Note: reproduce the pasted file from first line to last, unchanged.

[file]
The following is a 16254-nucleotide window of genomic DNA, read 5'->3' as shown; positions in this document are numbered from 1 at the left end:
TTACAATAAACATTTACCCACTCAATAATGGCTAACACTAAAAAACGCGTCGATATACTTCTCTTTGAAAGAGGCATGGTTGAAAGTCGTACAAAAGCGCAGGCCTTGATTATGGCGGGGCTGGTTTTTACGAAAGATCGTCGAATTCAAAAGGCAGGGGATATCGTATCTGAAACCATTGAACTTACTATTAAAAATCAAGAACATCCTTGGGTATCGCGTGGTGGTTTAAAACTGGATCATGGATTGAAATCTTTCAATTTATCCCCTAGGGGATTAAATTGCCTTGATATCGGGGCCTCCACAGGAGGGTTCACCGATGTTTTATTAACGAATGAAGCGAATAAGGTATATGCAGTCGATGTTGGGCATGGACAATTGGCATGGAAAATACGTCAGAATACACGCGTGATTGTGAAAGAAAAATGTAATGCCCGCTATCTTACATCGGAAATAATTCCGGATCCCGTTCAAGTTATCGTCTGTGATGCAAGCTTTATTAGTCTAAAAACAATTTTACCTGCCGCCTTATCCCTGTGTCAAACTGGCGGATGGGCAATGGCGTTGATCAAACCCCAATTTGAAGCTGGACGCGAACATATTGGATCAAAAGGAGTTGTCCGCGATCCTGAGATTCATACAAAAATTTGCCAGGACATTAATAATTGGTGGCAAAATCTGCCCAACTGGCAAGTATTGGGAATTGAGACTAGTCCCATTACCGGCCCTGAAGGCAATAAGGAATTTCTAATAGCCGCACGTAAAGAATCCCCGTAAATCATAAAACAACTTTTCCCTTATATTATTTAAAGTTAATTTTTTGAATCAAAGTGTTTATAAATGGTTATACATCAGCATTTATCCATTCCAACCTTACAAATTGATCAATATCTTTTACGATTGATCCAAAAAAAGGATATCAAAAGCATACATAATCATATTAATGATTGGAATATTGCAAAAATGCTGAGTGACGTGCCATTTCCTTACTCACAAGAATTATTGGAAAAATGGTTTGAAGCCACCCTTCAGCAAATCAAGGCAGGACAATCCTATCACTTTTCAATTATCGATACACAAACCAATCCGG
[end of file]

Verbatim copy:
The following is a 16254-nucleotide window of genomic DNA, read 5'->3' as shown; positions in this document are numbered from 1 at the left end:
TTACAATAAACATTTACCCACTCAATAATGGCTAACACTAAAAAACGCGTCGATATACTTCTCTTTGAAAGAGGCATGGTTGAAAGTCGTACAAAAGCGCAGGCCTTGATTATGGCGGGGCTGGTTTTTACGAAAGATCGTCGAATTCAAAAGGCAGGGGATATCGTATCTGAAACCATTGAACTTACTATTAAAAATCAAGAACATCCTTGGGTATCGCGTGGTGGTTTAAAACTGGATCATGGATTGAAATCTTTCAATTTATCCCCTAGGGGATTAAATTGCCTTGATATCGGGGCCTCCACAGGAGGGTTCACCGATGTTTTATTAACGAATGAAGCGAATAAGGTATATGCAGTCGATGTTGGGCATGGACAATTGGCATGGAAAATACGTCAGAATACACGCGTGATTGTGAAAGAAAAATGTAATGCCCGCTATCTTACATCGGAAATAATTCCGGATCCCGTTCAAGTTATCGTCTGTGATGCAAGCTTTATTAGTCTAAAAACAATTTTACCTGCCGCCTTATCCCTGTGTCAAACTGGCGGATGGGCAATGGCGTTGATCAAACCCCAATTTGAAGCTGGACGCGAACATATTGGATCAAAAGGAGTTGTCCGCGATCCTGAGATTCATACAAAAATTTGCCAGGACATTAATAATTGGTGGCAAAATCTGCCCAACTGGCAAGTATTGGGAATTGAGACTAGTCCCATTACCGGCCCTGAAGGCAATAAGGAATTTCTAATAGCCGCACGTAAAGAATCCCCGTAAATCATAAAACAACTTTTCCCTTATATTATTTAAAGTTAATTTTTTGAATCAAAGTGTTTATAAATGGTTATACATCAGCATTTATCCATTCCAACCTTACAAATTGATCAATATCTTTTACGATTGATCCAAAAAAAGGATATCAAAAGCATACATAATCATATTAATGATTGGAATATTGCAAAAATGCTGAGTGACGTGCCATTTCCTTACTCACAAGAATTATTGGAAAAATGGTTTGAAGCCACCCTTCAGCAAATCAAGGCAGGACAATCCTATCACTTTTCAATTATCGATACACAAACCAATCCGG